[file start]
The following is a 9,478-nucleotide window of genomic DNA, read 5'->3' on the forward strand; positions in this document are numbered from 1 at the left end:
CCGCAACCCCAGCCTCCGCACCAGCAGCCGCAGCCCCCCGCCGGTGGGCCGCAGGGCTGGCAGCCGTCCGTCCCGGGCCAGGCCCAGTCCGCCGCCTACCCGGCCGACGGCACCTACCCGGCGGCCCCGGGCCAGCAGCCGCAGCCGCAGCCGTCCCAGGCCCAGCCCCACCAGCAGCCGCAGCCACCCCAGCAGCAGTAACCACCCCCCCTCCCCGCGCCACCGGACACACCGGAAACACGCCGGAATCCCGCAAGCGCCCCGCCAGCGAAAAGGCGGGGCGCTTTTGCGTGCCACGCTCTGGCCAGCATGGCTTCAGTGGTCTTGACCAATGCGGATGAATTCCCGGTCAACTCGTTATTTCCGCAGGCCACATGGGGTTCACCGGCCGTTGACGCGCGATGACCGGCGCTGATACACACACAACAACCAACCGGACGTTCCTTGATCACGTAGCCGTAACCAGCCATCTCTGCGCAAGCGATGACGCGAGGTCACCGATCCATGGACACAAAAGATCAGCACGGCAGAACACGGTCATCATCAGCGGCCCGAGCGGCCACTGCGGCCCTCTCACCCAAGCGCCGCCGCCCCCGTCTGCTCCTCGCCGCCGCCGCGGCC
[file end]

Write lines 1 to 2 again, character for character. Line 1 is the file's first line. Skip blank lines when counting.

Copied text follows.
The following is a 9,478-nucleotide window of genomic DNA, read 5'->3' on the forward strand; positions in this document are numbered from 1 at the left end:
CCGCAACCCCAGCCTCCGCACCAGCAGCCGCAGCCCCCCGCCGGTGGGCCGCAGGGCTGGCAGCCGTCCGTCCCGGGCCAGGCCCAGTCCGCCGCCTACCCGGCCGACGGCACCTACCCGGCGGCCCCGGGCCAGCAGCCGCAGCCGCAGCCGTCCCAGGCCCAGCCCCACCAGCAGCCGCAGCCACCCCAGCAGCAGTAACCACCCCCCCTCCCCGCGCCACCGGACACACCGGAAACACGCCGGAATCCCGCAAGCGCCCCGCCAGCGAAAAGGCGGGGCGCTTTTGCGTGCCACGCTCTGGCCAGCATGGCTTCAGTGGTCTTGACCAATGCGGATGAATTCCCGGTCAACTCGTTATTTCCGCAGGCCACATGGGGTTCACCGGCCGTTGACGCGCGATGACCGGCGCTGATACACACACAACAACCAACCGGACGTTCCTTGATCACGTAGCCGTAACCAGCCATCTCTGCGCAAGCGATGACGCGAGGTCACCGATCCATGGACACAAAAGATCAGCACGGCAGAACACGGTCATCATCAGCGGCCCGAGCGGCCACTGCGGCCCTCTCACCCAAGCGCCGCCGCCCCCGTCTGCTCCTCGCCGCCGCCGCGGCC